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The Girl Who Loved Wild Horses

Last updated Monday, January 24, 2005

Author: Paul Goble
Illustrator: Paul Goble
Date of Publication: 2001
ISBN: 0689845049
Grade Level: 3rd    (GLCs: Click here for grade level guidelines.)
Date(s) Used: Feb. 2005

Synopsis: "There was a girl in the village who loved horses... She led the horses to drink at the river. She spoke softly and they followed. People noticed that she understood horses in a special way."
And so begins the story of a young Native American girl devoted to the care of her tribe's horses. With simple text and brilliant illustrations, Paul Goble tells how she eventually becomes one of them to forever run free.

Discussion topics for before reading:
•  How can you communicate without talking? (Nodding, waving...)
•  What do you know about Native Americans?
•  Have you ever had dinner at a friend's house? How was that different from life at your house?
•  Looking at the book, what do you think it is about? Who are the characters? What do you think will happen?
•  During the book, ask what their predictions are for how the girl will get home when they are lost.

Discussion topics for during/after reading:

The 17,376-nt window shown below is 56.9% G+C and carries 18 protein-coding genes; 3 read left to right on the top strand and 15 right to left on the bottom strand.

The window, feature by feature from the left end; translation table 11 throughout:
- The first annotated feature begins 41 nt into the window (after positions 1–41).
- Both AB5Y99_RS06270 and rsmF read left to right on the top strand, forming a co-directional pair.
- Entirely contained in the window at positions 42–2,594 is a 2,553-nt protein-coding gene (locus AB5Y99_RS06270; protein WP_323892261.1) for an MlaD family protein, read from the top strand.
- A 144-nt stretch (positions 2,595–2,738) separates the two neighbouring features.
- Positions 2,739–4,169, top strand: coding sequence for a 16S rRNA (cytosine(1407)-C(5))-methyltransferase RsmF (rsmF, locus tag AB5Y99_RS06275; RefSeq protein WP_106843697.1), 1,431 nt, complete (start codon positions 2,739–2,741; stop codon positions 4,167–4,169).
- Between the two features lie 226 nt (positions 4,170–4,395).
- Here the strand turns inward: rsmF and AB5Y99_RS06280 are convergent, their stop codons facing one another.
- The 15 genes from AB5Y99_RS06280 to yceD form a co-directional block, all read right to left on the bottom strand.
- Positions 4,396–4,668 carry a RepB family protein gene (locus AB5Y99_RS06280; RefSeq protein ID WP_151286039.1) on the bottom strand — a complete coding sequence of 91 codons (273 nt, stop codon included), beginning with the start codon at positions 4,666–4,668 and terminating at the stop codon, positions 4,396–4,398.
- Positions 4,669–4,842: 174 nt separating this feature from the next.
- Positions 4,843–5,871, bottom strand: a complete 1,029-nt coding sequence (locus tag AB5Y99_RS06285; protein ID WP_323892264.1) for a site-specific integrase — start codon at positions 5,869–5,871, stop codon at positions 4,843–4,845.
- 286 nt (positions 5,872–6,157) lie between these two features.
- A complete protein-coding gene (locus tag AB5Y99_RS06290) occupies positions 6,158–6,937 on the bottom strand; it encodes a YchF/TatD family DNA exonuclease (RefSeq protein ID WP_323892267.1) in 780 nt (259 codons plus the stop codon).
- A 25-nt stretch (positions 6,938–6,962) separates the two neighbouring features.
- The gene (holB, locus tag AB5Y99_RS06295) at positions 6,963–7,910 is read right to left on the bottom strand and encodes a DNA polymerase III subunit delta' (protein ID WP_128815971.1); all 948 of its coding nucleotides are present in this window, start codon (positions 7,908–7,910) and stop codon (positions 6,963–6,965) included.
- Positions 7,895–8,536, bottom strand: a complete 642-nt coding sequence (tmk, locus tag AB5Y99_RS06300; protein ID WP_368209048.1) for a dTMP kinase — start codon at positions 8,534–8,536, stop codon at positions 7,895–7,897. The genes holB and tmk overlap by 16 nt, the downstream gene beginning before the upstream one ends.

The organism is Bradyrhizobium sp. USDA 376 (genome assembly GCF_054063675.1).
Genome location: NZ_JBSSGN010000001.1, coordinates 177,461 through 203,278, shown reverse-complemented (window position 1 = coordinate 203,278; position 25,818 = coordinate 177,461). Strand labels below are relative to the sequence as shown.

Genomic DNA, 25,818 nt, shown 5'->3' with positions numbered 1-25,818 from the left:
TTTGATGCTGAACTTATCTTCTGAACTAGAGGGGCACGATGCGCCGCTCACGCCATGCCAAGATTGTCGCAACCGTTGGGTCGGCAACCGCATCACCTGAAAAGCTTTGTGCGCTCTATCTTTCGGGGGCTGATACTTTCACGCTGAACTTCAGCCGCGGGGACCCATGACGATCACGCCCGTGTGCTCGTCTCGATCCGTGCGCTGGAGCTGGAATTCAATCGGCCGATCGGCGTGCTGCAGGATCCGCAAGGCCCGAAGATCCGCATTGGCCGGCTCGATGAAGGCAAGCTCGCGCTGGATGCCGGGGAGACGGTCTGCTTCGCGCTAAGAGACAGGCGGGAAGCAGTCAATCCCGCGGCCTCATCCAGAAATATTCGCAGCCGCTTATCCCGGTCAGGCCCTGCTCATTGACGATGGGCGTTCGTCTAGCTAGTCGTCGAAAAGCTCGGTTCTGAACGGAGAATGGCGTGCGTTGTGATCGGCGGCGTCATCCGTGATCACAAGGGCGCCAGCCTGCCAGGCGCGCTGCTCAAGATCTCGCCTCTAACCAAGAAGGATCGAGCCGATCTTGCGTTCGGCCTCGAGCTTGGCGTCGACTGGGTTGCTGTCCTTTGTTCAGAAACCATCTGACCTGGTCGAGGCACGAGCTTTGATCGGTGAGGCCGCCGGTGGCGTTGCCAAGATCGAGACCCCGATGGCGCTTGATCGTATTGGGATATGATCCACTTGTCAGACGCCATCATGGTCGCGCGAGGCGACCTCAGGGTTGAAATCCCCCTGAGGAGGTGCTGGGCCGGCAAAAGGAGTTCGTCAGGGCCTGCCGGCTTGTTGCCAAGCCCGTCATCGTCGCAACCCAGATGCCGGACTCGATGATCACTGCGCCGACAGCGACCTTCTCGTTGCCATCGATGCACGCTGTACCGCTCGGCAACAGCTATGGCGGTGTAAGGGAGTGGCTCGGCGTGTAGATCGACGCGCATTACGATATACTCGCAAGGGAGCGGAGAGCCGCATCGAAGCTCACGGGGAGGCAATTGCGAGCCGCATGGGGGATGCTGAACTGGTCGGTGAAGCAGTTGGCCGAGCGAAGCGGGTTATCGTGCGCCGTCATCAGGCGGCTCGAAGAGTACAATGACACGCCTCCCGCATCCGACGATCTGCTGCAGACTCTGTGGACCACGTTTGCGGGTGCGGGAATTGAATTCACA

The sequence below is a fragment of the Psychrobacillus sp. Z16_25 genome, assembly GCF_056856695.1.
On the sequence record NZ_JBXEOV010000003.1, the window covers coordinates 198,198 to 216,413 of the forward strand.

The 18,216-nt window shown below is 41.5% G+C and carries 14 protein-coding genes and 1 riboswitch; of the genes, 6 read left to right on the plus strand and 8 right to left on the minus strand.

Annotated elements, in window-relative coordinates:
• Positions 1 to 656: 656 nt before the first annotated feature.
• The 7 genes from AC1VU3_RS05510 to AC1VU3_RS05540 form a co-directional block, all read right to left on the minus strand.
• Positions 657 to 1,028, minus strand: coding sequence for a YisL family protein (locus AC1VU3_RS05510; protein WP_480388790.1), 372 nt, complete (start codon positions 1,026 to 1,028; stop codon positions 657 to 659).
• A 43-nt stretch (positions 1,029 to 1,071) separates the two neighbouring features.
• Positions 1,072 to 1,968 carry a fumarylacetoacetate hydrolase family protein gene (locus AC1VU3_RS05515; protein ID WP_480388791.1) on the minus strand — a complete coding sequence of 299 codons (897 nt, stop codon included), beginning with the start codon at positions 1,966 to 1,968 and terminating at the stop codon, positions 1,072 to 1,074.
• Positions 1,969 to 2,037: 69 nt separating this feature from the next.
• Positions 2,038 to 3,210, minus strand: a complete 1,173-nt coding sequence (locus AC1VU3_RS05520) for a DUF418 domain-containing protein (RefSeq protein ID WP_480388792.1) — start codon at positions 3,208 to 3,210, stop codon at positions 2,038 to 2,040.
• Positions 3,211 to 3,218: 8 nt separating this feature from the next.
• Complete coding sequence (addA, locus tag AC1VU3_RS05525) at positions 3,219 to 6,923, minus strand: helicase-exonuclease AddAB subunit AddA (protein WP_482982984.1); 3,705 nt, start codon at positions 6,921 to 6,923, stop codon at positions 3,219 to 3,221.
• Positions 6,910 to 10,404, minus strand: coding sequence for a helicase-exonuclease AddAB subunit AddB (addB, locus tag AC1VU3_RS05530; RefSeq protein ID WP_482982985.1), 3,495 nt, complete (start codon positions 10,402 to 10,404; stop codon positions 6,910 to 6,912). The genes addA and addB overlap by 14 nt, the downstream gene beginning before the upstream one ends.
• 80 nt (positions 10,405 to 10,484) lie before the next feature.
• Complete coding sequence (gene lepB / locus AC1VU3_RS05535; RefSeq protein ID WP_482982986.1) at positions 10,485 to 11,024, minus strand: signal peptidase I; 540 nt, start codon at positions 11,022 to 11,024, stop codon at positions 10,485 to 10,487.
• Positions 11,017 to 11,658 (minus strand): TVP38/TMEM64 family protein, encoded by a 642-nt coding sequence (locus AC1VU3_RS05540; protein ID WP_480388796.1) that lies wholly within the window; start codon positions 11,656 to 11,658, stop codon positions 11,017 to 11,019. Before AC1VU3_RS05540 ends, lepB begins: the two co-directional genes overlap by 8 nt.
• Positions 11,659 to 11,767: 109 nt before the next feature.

•  How is the girl going to live with the horses like staying at a friend?s house? How is it different?
•  What is your favorite animal? What do you like about them?
•  How do you communicate with pets? How do you know when they are hungry, etc?
•  Why did the girl become ill when she returned home? What would have told her if she had asked you what to do?
•  Do you think the horse at the end of the story was the girl? Why or why not?

Craft ideas:
•  Drawing upon the Native American patterns in the blankets, make your own pattern on a small square of paper. Make enough of the same patterned square to share one with each member of the rest of the group. When everyone has traded, link the pieces of paper to make a quilt.
•  Draw what you think the girl looked like when she became a wild horse, or what you would look like if you became a wild horse.
•  Make a manual to communicate with your favorite animal. Use pictures - what does this gesture mean, etc?

Special activities:
•  Sing the song at the end of the book.

*Note: These craft ideas are just suggestions. You can use them, but you don’t have to use them. You can expand upon them, or add your own twist. Remember, though, that the focus of your time should not be on the development and execution of a craft; the focus should be on the read-aloud and the enjoyment of the book!